Indonesian students return home after two years

What was your time in Borås like?

Ryan: -  We have experienced a lot, both when it comes to the studies and the daily life in Sweden.

Khamdan: - We have met many nice helpful people. And we got time to look around, too. Sweden has so much forest! Among other things we also visited Öland where we biked around. 

And the University of Borås?

Ryan: - The university is good. There is a really good library where the staff has been very helpful and the access to magazines is excellent. Back in Indonesia it is really difficult to find anything like it. The courses for the MSc study programme in Resource Recovery – Sustainable Engineering have been really interesting. You have a special way of looking at waste here, you look at it as useful raw material that can be transformed into different new products. If the waste was seen in the same way in Indonesia, it would solve many of the problems there

Khamdan: - There is a difference in having to think about getting food for the day as many people have to, compared to in Europe where you don’t have to think about food, and instead can focus on the environment. In Indonesia the study fees are high and many good students try to find a job instead. The way of the studies is also different. Here you focus on that the students should reflect about what they learn, you try to make the students like what they learn and in that way make the subject interesting. In Indonesia you study many more courses at the same time and you try to squeeze as much knowledge in the head as possible which makes the time for reflection and the interest fades away.

What were your expectations when you came to Sweden  two years ago?

Ryan: - I hoped that I would get the knowledge to be able to become an entrepreneur within waste management. Both to be able to improve the environment and to do something about the unemployment at home. We have got a lot of knowledge about waste management, but the education did not focus on entrepreneurship more than theoretically.

Khamdan: - I wanted to learn more about Sweden and get new experiences and knowledge to bring back home, and my expectations have been more than fulfilled. We really have learned how to re-use waste. 

What have been the most interesting part of the education?

Khamdan: - The courses about biogas and bioethanol production. In Indonesia we have a lot of organic waste that very well could be processed into fuel.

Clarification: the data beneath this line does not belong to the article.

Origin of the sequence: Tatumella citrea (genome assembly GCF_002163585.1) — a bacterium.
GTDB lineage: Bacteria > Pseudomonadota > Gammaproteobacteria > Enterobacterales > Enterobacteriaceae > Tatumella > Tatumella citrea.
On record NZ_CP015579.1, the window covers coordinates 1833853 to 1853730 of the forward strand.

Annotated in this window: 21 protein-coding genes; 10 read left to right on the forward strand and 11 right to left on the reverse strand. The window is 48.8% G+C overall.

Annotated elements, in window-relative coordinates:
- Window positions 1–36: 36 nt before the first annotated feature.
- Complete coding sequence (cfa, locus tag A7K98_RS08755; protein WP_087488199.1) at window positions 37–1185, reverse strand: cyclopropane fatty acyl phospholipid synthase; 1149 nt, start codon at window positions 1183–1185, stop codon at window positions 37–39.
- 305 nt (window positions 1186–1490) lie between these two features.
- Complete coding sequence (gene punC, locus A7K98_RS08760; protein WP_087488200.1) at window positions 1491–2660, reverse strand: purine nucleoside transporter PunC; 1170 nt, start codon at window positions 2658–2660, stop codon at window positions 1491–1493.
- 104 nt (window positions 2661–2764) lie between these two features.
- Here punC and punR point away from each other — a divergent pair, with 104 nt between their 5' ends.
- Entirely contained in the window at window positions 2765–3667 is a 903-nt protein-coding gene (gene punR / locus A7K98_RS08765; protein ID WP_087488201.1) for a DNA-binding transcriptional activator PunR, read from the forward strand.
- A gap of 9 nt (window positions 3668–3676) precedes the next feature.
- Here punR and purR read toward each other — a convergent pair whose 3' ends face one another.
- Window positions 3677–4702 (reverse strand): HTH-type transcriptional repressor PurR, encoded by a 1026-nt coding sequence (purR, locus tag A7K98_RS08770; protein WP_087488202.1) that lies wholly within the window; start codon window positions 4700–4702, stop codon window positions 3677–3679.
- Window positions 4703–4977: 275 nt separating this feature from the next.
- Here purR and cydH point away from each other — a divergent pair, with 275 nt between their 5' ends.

Ryan: - I agree, but I would also like to add the course Life Cycle Assessment where we learned about different methods that can be used for recovery and about which is the most suitable for different kinds of recovery. This is necessary knowledge when you are to make a decision.

What is your thesis work about?

- We did a thesis work about biogas production from fruit waste at the public company Borås Energi & Miljö.

What about the future?

Khamdan: - I want to work in the waste management business, maybe at a company and then later on start my own company…or maybe continue to study or do research.

Ryan: - I want to continue to study and do research. Primarily I want to study outside of Indonesia a bit more to get further experience from different places.

What are you doing in ten years?

Ryan: - I hopefully have a PhD degree and I have started my own company.

Khamdan: - I hope that I have my own company in the waste management business. And I also hope I have my own restaurant, because I am really interested in food.

Both: Hopefully more Indonesian students will come to Sweden to study, because Indonesia really needs more engineers who can help solving the problems with the waste. 


Khamdan Cahyari and Ryan Anugra Putra came to the University of Borås as guest students on the scholarship “Waste Refinery – Indonesia”. The scholarship was initiated by Olle Engström, a local politician who is very interested in environmental issues, and on a visit to Indonesia got engaged in the needs for help with the waste management. Today most of the waste is deposited on land filling areas and the piles are continuously growing. Olle Engström engaged private persons, organisations and companies in and around Borås to finance the scholarship. The School of Engineering is also envolved in a project about waste recovery and biogas production from waste in Indonesia supported by Sida, the city of Borås and the consortium Waste Refinery.

Khamdan and Ryan returned to Indonesia in the end of June.